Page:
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The following is an RFC for a proposal for front-channel single sign out using published standards: SAML 2.0 Single Logout Profile over the SAML HTTP Redirect binding.

Background

The existing quasi SAML-based single sign out mechanism suffers from both practical and conceptual shortcomings:

  1. Violates Single Logout Profile specification
    1. The LogoutRequest message contains an invalid BaseID/NameID/EncryptedID element.
    2. The POST parameter name for the LogoutRequest is logoutRequest, where it is required to be SAMLRequest.
    3. The XML message is not encoded per the specification of the SAML HTTP POST binding.
  2. Back-channel communication interferes with message delivery for clustered/load balanced services.

While 1a and 1b have not been a concern in practice, items 1c and 2 limit the capabilities of single sign-out in CAS. An issue was brought to our attention recently where improper encoding of the LogoutRequest SAML message triggers security components that inspect HTTP requests for attack vectors. The root cause is the presence of "<" and ">" characters signifying XML markup, which would be avoided if the message were encoded per the specification.

Back channel communication is the biggest obstacle to reliable single sign-out in an enterprise environment where CAS services tend to be horizontally scaled for performance and availability.

Proposal

Using existing standards it is possible to develop a single sign-out mechanism where the user agent is central to message delivery, i.e. front-channel communication, such that single sign-out messages are reliably delivered to services regardless of service architecture (i.e. clustering, load balancing, presence of Web application firewalls). The SOAP HTTP Redirect binding is specifically designed for user agent-mediated communication, and tweaking the existing implementation to leverage this binding should be straightforward. The following sequence diagram provides a helpful overview of the proposed mechanism:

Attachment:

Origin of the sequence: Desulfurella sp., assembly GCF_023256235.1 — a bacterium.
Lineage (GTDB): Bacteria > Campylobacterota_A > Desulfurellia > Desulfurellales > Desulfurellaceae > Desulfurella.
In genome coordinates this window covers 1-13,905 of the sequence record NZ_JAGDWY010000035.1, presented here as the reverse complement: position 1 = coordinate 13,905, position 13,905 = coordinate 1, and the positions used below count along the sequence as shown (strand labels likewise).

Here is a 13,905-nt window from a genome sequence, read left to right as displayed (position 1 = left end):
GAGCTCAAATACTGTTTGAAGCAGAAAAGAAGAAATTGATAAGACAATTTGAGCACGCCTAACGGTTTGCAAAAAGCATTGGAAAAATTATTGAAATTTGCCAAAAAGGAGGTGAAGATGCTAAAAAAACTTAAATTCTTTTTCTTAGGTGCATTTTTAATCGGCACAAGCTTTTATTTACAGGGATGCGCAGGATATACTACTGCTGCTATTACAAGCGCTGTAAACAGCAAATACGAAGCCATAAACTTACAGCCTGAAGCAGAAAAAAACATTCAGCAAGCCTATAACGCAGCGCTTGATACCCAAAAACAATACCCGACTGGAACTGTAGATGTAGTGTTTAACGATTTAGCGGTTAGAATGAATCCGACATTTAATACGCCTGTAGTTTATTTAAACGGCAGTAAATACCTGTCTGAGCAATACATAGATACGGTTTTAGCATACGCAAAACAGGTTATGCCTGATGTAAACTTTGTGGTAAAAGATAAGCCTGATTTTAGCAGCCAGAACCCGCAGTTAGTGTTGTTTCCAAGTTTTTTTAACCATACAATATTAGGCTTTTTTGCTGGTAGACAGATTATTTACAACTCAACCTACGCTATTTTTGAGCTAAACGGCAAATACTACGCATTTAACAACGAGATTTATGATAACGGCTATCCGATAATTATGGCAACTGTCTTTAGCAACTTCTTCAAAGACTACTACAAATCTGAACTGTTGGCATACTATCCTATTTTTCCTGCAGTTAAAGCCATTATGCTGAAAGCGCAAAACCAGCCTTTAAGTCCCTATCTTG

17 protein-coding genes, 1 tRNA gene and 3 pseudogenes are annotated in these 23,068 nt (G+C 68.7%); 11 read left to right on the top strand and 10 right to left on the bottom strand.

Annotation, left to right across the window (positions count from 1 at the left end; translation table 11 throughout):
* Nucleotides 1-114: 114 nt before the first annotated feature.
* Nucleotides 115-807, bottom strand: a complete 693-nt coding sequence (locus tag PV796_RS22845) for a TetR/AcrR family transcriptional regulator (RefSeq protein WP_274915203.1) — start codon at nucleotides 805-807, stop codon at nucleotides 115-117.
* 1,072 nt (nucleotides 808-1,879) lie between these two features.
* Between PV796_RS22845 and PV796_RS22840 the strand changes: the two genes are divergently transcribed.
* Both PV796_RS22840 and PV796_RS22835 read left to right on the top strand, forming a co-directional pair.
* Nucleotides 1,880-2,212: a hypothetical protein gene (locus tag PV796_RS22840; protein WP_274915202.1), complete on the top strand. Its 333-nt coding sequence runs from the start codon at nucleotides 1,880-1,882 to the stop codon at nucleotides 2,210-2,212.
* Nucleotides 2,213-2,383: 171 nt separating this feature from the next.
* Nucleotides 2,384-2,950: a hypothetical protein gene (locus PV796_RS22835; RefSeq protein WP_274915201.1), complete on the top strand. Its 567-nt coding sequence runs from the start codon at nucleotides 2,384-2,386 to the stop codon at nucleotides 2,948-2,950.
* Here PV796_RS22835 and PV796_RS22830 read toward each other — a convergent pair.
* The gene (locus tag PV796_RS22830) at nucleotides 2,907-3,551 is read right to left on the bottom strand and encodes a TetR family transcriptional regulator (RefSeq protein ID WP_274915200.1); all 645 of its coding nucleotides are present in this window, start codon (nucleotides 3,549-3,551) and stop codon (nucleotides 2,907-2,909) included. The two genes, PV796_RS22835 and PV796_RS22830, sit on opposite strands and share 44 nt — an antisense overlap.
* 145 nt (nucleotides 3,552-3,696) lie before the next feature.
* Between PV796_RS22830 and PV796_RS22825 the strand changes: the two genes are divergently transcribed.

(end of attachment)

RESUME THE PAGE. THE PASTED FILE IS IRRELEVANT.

Implementation Detail

  1. User requests to log out of CAS by visiting CAS /logout URI.
  2. The TGT is removed from the ticket registry and returned for examination.
  3. The list of services accessed during the SSO session is computed from the TGT.
  4. A data structure comprising the service listing, current index, and slots for per-service logout state is stored under a globally unique key "RelayState". Reusing the TGT ID for the RelayState key is likely the simplest solution.
  5. For each service in accessed service listing, do the following.
    1. Send a LogoutRequest message via HTTP Redirect to the service by mentioning it in the Location header of a 302 redirect response. The RelayState parameter MUST be that under which the service listing data structure is stored.
    2. Client MUST respond with a LogoutResponse via HTTP Redirect, mentioning the CAS /logout URI in the Location of a 302 redirect. The RelayState parameter MUST be the same as that provided in the request, which is consistent with the HTTP Redirect binding specification.
    3. The CAS server looks up the service listing given the RelayState parameter, records the response, increments the count, and determines the next service.
  6. The CAS server displays a summary of the communication with services. At a minimum it should display the response from each service: success, fail, indeterminate.

Implementation Considerations

  1. The server SHOULD have some mechanism for continuation in response to an unreachable client or a client that does not redirect back to the CAS server. One possible mechanism may be sending LogoutRequest messages over HTTP POST (i.e. back channel) for all remaining services after a timeout period elapses.
  2. The mechanism may be unacceptably slow under some circumstances (e.g. slow links, unresponsive services, large number of services visited) when executed serially. Using AJAX to parallellize message sending may improve performance and provide opportunities for improving behavior for slow or unreachable clients.

References

  1. Single Logout Profile, Section 4.4, Profiles for the OASIS Security Assertion Markup Language (SAML) V2.0
  2. Single Logout Protocol, Section 3.7, Assertions and Protocols for the OASIS Security Assertion Markup Language (SAML) V2.0
  3. HTTP Redirect Binding, Section 3.4, Bindings for the OASIS Security Assertion Markup Language (SAML) V2.0
  4. HTTP POST Binding, Section 3.5, Bindings for the OASIS Security Assertion Markup Language (SAML) V2.0

 

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